Ancient Monuments

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Two cross ridge dykes 710m and 790m east of Wellhead Farm

A Scheduled Monument in Westbury, Wiltshire

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Latitude: 51.2452 / 51°14'42"N

Longitude: -2.177 / 2°10'37"W

OS Eastings: 387738.8625

OS Northings: 149569.5461

OS Grid: ST877495

Mapcode National: GBR 1TM.VT1

Mapcode Global: VH979.6YYV

Entry Name: Two cross ridge dykes 710m and 790m east of Wellhead Farm

Scheduled Date: 15 October 1976

Last Amended: 24 November 2000

Source: Historic England

Source ID: 1020372

English Heritage Legacy ID: 33526

County: Wiltshire

Civil Parish: Westbury

Built-Up Area: Westbury

Traditional County: Wiltshire

Lieutenancy Area (Ceremonial County): Wiltshire

Church of England Parish: Westbury

Church of England Diocese: Salisbury


The monument, which falls into two areas of protection, includes two cross
ridge dykes, situated 710m and 790m east of Wellhead Farm on the eastern edge
of Upton Cow Down, an area of elevated chalk downland forming the western edge
of Salisbury Plain. The earthworks cross a spur of Middle Chalk which
protrudes slightly from the scarp above a small wood known as White Scar
Hanging. From this location there are impressive views over the West Wiltshire
clay vale. The shorter of the two earthworks comprises a bank flanked to the
west by a ditch running approximately NNE-SSW across a narrow section of the
spur. The ditch is 0.9m deep and 5.6m wide and the bank is 0.7m high and 11.9m
wide. The entire length of the earthwork is 40m. To the north east it ends at
a small hollow way running down the scarp to the west while to the south it
ends at the top of the steep south facing scarp.
The larger earthwork crosses a wider section of the spur 70m to the east,
curving slightly to the west but with the same general orientation. It is in
two sections with a break towards the northern end. The southern section which
is 96m long comprises a ditch which is 1.4m deep and up to 8.4m wide flanked
on either side by a bank. The larger bank, to the west is up to 0.8m high and
6.1m wide. The bank to the east is 3m wide and up to 0.3m high, but absent in
places. This section runs across the slope. The northern section runs down the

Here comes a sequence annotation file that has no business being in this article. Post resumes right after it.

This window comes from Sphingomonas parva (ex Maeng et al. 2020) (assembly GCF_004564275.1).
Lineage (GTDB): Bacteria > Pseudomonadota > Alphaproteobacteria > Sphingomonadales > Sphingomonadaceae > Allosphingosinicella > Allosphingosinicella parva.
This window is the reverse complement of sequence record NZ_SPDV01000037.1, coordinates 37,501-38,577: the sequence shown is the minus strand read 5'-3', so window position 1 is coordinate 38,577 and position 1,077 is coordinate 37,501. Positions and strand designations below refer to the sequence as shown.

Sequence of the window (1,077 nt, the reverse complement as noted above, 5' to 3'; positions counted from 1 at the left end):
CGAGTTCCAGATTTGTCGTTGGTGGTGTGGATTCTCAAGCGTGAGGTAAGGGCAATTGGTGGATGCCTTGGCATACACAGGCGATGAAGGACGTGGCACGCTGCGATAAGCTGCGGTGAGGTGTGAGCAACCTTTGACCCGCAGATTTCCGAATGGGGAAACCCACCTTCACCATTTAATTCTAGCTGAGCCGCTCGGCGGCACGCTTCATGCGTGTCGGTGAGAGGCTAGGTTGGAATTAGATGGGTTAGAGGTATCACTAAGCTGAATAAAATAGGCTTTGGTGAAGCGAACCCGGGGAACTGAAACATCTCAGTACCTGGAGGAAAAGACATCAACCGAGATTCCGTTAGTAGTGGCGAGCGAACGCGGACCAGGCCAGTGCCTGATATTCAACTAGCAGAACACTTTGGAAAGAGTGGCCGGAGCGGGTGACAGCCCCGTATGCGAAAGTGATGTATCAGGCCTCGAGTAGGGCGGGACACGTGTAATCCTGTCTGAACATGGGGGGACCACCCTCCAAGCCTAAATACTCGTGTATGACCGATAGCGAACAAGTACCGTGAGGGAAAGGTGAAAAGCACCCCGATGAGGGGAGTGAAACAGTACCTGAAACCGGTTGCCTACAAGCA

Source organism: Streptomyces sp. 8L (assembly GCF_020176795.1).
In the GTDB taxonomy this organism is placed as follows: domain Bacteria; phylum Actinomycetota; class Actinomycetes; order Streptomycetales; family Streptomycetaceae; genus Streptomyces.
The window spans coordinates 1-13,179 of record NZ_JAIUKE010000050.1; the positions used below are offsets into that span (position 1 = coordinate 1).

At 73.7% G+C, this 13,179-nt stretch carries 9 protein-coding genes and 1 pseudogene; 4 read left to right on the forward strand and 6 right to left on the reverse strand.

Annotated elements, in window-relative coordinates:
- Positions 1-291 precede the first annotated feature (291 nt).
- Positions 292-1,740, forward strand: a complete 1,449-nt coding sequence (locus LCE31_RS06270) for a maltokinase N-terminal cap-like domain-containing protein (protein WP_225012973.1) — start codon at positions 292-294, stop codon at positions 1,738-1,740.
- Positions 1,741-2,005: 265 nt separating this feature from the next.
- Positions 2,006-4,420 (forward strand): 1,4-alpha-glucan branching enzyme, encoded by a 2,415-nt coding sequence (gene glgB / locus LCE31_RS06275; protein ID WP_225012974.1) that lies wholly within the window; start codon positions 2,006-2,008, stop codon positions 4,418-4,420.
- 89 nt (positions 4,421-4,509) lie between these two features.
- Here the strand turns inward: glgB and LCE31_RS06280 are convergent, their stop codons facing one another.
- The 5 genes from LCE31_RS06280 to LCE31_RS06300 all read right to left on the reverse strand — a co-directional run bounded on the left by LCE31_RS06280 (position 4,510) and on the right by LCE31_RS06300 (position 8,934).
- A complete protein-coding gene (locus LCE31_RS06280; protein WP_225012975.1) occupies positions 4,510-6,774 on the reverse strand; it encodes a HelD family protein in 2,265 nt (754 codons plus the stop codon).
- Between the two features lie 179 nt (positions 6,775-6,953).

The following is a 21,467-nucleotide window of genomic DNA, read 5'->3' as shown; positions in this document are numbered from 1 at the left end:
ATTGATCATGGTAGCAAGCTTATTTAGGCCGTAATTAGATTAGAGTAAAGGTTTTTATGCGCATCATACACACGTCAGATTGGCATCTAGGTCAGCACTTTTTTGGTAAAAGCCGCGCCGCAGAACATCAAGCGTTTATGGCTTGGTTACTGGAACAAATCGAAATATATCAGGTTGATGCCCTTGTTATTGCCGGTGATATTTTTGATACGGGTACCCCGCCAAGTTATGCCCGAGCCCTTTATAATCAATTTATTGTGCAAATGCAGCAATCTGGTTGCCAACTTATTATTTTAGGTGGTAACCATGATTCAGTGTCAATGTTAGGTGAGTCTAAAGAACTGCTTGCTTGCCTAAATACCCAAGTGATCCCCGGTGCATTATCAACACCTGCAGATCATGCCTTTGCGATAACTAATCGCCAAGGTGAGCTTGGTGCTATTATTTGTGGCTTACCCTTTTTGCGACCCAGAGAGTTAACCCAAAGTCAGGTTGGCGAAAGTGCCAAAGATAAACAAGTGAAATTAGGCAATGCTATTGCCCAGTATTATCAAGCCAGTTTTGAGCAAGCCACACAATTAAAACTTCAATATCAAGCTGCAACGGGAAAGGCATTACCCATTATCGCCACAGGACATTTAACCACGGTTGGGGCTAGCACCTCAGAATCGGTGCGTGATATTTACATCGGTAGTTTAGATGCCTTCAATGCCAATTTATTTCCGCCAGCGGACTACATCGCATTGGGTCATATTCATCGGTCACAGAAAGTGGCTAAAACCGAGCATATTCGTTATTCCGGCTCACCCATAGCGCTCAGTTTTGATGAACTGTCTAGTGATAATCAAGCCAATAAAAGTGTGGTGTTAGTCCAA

slope for a length of 40m and terminates at a hollow way to the north. Here
the ditch is 0.3m deep and the bank to the west is 0.2m high.
The earthworks were visited and recorded by the antiquarian, Sir Richard Colt-
Hoare in the early 19th century.

The site of the monument is shown on the attached map extract.
It includes a 2 metre boundary around the archaeological features,
considered to be essential for the monument's support and preservation.

Source: Historic England

Reasons for Scheduling

Cross dykes are substantial linear earthworks typically between 0.2km and 1km
long and comprising one or more ditches arranged beside and parallel to one or
more banks. They generally occur in upland situations, running across ridges
and spurs. They are recognised as earthworks or as cropmarks on aerial
photographs, or as combinations of both. The evidence of excavation and
analogy with associated monuments demonstrates that their construction spans
the millennium from the Middle Bronze Age, although they may have been re-used
later. Current information favours the view that they were used as territorial
boundary markers, probably demarcating land allotment within communities,
although they may also have been used as trackways, cattle droveways or
defensive earthworks. Cross dykes are one of the few monument types which
illustrate how land was divided up in the prehistoric period. They are of
considerable importance for any analysis of settlement and land use in the
Bronze Age. Very few have survived to the present day and hence all well-
preserved examples are considered to be of national importance.

The two cross ridge dykes 710m and 790m east of Wellhead Farm on the eastern
spur of Upton Cow Down are well-preserved, almost complete examples which
provide an important insight into the division of land in the late prehistoric
period and in particular, the farming activities of prehistoric communities on
the high chalk downland. The earthworks will contain archaeological and
environmental information which relates to the people who built them and the
landscape in which they lived.

Source: Historic England


Books and journals
Colt Hoare, R, The Ancient History of Wiltshire: Volume I, (1812), 50

Source: Historic England

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